In part one of this two-part blog series, we discussed the three common types of solar panels you will generally have available to you today. Modern solar panels come in a couple different styles, and while these share certain characteristics, it’s their unique qualities that really help define which will be best for a given property or solar need.
At Intermountain Wind & Solar, we’re happy to offer a wide range of solar power options and services, both for residential and commercial solar needs. Our solar technicians will be happy to walk you through your various choices and which of our solar panels will be best for your property given your budget, power needs and other factors. Today’s part two of our series will look at some of the important practical areas in which to consider these varying options as you make your choice for an optimal solar panel installation.
We know price is a big variable for many homeowners, and there’s nothing wrong with considering cost atop your list here. Of the three options we went over, thin-film solar panels are definitely the cheapest to manufacture – but some of the materials used to make them, including CIGS, can be very expensive. However, their installation costs tend to be relatively low as well due to their limited size.
Monocrystalline panels are likely the most expensive, but they provide fantastic value for this price. Polycrystalline panels were designed to help limit the costs of silicon manufacturing somewhat, and they’ve succeeded – as these advances continue, experts in the field expect the price of these silicon methods to drop over time and become closer to thin-film panels.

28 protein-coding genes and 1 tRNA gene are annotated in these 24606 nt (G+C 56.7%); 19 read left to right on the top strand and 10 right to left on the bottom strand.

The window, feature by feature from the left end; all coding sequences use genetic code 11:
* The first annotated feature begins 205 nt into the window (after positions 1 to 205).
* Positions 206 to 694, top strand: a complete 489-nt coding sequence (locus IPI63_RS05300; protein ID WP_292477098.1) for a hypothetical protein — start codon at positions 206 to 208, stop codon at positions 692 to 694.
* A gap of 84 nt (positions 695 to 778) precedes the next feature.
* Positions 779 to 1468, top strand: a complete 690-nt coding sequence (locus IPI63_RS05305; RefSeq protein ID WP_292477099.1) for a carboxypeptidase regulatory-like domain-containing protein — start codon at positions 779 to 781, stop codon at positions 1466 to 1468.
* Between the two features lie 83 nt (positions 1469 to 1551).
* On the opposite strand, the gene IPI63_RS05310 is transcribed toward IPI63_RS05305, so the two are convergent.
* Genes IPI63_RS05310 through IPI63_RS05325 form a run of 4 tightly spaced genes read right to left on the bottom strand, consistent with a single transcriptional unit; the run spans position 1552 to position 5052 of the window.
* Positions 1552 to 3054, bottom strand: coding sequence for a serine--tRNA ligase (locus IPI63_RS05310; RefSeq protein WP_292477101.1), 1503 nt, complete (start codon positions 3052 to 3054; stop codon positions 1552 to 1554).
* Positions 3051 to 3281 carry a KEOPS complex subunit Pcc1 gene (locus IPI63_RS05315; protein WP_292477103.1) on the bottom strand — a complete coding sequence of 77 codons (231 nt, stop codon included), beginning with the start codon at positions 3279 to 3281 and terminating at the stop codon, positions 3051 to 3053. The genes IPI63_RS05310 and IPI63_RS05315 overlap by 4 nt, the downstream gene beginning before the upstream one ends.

When we talk about panel efficiency, we’re really referring to how much energy a given panel can create based on the amount of sunlight it receives. Put another way: What percentage of the sun’s energy can each panel type absorb consistently. Here are the general maximum efficiency levels of each of the three solar panel types:
As you can see, the two bulkier types involving silicon are significantly more efficient than thin-film. However, some thin-film formats do produce more than 11%, as they can vary based on size and model type.
A couple other areas to keep in mind while choosing solar panel type:
For more on how to choose ideal solar panel type for your installation, or to learn about any of our solar power company services, speak to the staff at Intermountain Wind & Solar today.
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